Say the word "Christmas" and the word "tradition" is usually not far behind, especially where food is concerned. Around the holiday season, families tend to lean heavily on customs passed down from generation to generation and you will find most are reluctant to change. My mother-in-law has made blueberry pancakes on Christmas morning for the last 22 years and when the 25th rolls around in just a few weeks, she'll be serving them to her grandson for the first time. (Thank goodness Noah adores pancakes!)
Without even noticing, over the last six years that I have been married, I have slipped into a pattern of holiday baking. While some may label these food habits as my own traditions beginning to emerge for my sweet little family, I see them more as a rut I have fallen into.
There is usually a traditional English trifle, dozens of dark chocolate truffles, Russian Tea Cakes and Gingerbread men for nibbling, shortbread in abundance, and plenty of mincemeat tarts. There is nothing wrong with any of those, but here I am almost 30, asking myself:
"Why am I only making fruitcake now? Why have I never baked a traditional German Stollen or an Italian Panettone? How come I've never attempted a steamed Christmas pudding?"
Heck, I haven't even perfected a Buche de Noel. Shame on me.
Why? Because I'm too busy making my standard fare every holiday season to experiment with something new.
Now, this is quite the 'Ah ha!' moment for me, because every other month of the year I am all about trying new things, so what's been happening around the 25th of December?
I am not big on traditions and never have been. I like surprises, spontaneity and change. Most people can't get over the fact that we don't have a Christmas tree (GASP!!), but that is just one of the Christmas traditions my hubby and I balk at. (OK, it mostly stems from my tree-hugging/save-the-planet upbringing, but don't get me started going down that road...and Santa Claus? Pul-leeze. )
I realize I am on thin ice here so I will lighten up and tell you where I am going with all of this! Starting with my first attempt at Tourtiere last December, and continuing with fruitcake this year, I am starting to branch out with my Christmas cooking and baking and avoid the tendency to always make the same things. It's just something I have to do. I am not belittling your traditions, your family recipes or your blueberry pancakes; I deeply respect all of those dear-to-your-heart patterns, but in my kitchen I have to mix things up a little!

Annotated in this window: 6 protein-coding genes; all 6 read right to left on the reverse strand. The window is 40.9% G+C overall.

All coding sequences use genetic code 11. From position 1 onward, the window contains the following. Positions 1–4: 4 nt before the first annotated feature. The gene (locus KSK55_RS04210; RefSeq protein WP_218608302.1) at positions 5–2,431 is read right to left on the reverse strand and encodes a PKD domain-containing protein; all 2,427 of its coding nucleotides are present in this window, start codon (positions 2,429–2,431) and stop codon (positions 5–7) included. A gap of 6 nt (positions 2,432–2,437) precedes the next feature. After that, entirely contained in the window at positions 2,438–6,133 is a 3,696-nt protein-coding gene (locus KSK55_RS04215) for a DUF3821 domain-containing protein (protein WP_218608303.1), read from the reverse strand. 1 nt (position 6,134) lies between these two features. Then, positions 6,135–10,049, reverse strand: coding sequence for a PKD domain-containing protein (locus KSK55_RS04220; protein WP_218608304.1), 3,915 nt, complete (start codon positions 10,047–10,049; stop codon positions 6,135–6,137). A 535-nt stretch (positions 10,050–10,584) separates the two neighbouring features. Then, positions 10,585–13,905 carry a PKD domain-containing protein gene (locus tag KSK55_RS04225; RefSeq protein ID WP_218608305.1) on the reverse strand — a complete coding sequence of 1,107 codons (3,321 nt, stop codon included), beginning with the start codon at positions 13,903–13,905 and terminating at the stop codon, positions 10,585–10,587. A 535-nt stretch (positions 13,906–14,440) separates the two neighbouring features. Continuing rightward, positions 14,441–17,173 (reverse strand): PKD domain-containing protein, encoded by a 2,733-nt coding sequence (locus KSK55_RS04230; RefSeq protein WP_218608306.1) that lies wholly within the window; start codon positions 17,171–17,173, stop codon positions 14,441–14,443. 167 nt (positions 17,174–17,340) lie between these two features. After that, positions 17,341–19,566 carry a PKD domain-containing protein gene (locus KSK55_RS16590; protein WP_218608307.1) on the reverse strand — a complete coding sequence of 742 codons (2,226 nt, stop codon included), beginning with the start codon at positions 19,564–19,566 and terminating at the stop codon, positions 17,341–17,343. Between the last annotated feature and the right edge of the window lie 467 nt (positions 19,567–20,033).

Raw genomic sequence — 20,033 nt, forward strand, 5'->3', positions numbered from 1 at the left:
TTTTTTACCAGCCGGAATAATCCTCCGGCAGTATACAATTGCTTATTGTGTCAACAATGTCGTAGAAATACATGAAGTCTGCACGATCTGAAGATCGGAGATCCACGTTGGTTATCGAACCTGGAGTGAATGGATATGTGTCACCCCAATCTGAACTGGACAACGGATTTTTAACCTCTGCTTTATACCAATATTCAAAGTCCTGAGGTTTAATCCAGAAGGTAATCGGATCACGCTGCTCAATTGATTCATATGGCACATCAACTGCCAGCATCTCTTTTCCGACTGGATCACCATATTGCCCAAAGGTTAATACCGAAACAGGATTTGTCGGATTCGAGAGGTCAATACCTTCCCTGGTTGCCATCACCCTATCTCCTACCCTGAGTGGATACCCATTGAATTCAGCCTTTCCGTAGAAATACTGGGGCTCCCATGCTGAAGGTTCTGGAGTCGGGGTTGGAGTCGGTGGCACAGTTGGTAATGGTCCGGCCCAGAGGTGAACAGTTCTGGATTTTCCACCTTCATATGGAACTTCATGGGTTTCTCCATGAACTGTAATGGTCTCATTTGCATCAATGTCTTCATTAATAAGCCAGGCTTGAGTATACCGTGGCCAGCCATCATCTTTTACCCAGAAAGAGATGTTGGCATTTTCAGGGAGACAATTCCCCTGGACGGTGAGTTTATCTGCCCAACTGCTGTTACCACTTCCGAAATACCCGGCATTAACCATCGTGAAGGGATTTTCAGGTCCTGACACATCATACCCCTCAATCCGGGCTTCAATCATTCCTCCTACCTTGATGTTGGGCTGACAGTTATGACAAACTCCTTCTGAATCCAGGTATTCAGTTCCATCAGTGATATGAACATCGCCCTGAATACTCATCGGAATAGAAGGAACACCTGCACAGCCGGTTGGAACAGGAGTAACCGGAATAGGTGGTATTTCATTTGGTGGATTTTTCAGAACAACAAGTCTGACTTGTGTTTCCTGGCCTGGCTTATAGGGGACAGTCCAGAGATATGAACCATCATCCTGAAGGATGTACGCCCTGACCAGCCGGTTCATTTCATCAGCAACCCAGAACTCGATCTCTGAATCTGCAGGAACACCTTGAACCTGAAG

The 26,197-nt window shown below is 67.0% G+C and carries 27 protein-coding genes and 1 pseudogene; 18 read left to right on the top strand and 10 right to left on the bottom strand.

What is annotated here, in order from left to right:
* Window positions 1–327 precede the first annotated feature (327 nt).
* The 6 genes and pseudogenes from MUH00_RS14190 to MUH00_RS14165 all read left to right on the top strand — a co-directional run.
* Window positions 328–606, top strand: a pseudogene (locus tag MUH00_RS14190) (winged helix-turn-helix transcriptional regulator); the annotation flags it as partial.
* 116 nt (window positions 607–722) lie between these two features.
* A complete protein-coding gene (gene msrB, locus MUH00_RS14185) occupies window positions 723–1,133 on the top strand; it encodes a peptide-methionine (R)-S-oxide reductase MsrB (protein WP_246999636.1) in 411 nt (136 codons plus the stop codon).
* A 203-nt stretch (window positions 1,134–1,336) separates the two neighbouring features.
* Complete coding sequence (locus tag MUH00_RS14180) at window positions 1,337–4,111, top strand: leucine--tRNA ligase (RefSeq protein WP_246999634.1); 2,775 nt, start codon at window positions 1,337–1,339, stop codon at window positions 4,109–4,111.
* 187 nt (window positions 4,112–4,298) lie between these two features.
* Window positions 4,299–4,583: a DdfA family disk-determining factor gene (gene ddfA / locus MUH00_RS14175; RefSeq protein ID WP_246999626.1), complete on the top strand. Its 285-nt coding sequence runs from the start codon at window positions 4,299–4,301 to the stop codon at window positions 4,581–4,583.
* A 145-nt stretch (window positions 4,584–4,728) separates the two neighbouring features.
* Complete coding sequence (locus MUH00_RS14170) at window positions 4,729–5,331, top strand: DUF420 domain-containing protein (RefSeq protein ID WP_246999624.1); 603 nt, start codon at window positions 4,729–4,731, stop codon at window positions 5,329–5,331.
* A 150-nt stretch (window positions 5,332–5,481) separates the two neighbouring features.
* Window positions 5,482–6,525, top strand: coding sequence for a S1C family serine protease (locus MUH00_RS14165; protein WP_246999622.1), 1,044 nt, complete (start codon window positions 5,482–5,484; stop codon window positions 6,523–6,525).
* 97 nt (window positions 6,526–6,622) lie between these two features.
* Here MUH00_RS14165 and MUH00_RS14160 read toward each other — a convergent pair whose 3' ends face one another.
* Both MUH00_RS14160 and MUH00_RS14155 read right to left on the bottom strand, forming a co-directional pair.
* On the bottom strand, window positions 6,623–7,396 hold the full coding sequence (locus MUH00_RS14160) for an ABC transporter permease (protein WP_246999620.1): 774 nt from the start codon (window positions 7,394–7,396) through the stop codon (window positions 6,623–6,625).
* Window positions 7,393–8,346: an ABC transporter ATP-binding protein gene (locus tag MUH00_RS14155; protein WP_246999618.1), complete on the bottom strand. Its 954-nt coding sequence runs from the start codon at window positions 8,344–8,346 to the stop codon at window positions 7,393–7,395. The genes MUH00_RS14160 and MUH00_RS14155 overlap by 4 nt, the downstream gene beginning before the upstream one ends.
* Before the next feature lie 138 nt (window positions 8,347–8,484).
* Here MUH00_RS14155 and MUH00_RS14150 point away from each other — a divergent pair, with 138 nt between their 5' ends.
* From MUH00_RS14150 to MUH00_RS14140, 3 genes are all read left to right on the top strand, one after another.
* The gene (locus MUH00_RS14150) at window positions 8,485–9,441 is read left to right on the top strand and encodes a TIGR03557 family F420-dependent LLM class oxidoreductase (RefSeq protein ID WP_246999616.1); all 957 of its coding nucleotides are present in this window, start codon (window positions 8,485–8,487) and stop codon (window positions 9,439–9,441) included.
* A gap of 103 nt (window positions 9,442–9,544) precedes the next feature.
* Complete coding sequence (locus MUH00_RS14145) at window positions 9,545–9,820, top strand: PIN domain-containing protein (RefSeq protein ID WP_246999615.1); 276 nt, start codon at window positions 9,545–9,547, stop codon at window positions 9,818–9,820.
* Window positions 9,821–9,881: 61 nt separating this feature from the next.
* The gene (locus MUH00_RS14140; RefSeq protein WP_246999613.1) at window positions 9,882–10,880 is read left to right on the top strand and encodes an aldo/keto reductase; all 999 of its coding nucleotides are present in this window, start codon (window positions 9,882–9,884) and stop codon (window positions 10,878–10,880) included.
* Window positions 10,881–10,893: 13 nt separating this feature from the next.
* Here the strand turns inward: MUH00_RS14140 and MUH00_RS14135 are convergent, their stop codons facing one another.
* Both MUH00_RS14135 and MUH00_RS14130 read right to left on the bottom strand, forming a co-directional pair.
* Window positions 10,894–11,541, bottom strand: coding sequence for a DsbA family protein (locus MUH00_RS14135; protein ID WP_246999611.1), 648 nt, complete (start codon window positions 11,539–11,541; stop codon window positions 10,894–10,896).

And so I present my Christmas Stollen! Now I have never even eaten Stollen, not to mention made it, but it sounded to good not to try, and so we welcomed a little bit of Germany came into our home as a result. Stollen is a yeast-based fruitcake, full of fruit and nuts, flavored with spices and rum like a classic fruitcake, but more like a challah or a brioche in texture. I didn't know where to start looking for a recipe, (no German relations here, unfortunately) so I used my trusty Joy of Cooking. I always find bread baking deeply satisfying and this stollen did not disappoint. It was SO good, we couldn't stop eating it.
Although I had enjoyed the better part of a loaf with my afternoon tea, when I toasted up a slab for my husband in the evening, I couldn't resist nabbing some off his plate when he wasn't looking. That prompted the "Hey, who stole my stollen?" quote from above, a line Danny was quite tickled with and giggled over for the rest of the night.
So does this mean Christmas Around the World for Under the High Chair? I don't know yet, we'll have to wait and see. It would make me proud if my kids grew up not expecting a certain line-up of dishes around the holidays, but rather were open to other cultural favorites like Paella, Cougnou, Nougat glacé, or Tamales.
If you're in the mood to try something new, this stollen is a great place to start. Just don't turn your back on it--it may disappear!
(Adapted from The Joy of Cooking)
Have all ingredients at room temperature.
6-8 cups all-purpose flour
1 Tablespoon plus 1 teaspoon yeast
1 ½ cups milk, scalded and cooled to 110F
¼ cup dried cherries
¾ cup golden raisins
¾ cup currants
1 ½ cup almonds, chopped
½ cup chopped candied citrus peel
¾ cup sugar
1 ½ cups butter, plus extra for brushing loaves
¾ teaspoon salt
¾ teaspoon grated lemon rind
2 tablespoons rum
In a large bowl, combine warm milk and yeast. Allow to sit 10 minutes until yeast is dissolved. Add 1 cup of the sifted flour and mix to form a sponge. Let sit in a warm place until doubled.
Meanwhile, combine cherries, raisins, almonds and citrus peel. Sprinkle a little of the sifted flour over and combine. Set aside.
When sponge has sufficiently rested, place butter in the bowl of a stand mixer and beat well. Beat in sugar and blend until light and creamy. Add eggs one at a time, followed by the salt, lemon rind and rum. Mix well.
Mix in the fruit and nuts. Add all the sponge and the remaining flour. Knead the dough until smooth and elastic, adding more flour if too sticky.
To shape dough, toss it onto a floured board and divide in two. Pat dough into a rough oval and fold over one third of the dough lengthwise onto the other two thirds. Repeat with remaining dough. Place on baking sheet -one loaf per sheet- and brush with butter. Allow to rise again until almost doubled in bulk.
Preheat oven to 350F.
Bake loaves for about 40 minutes until they are a dark golden brown.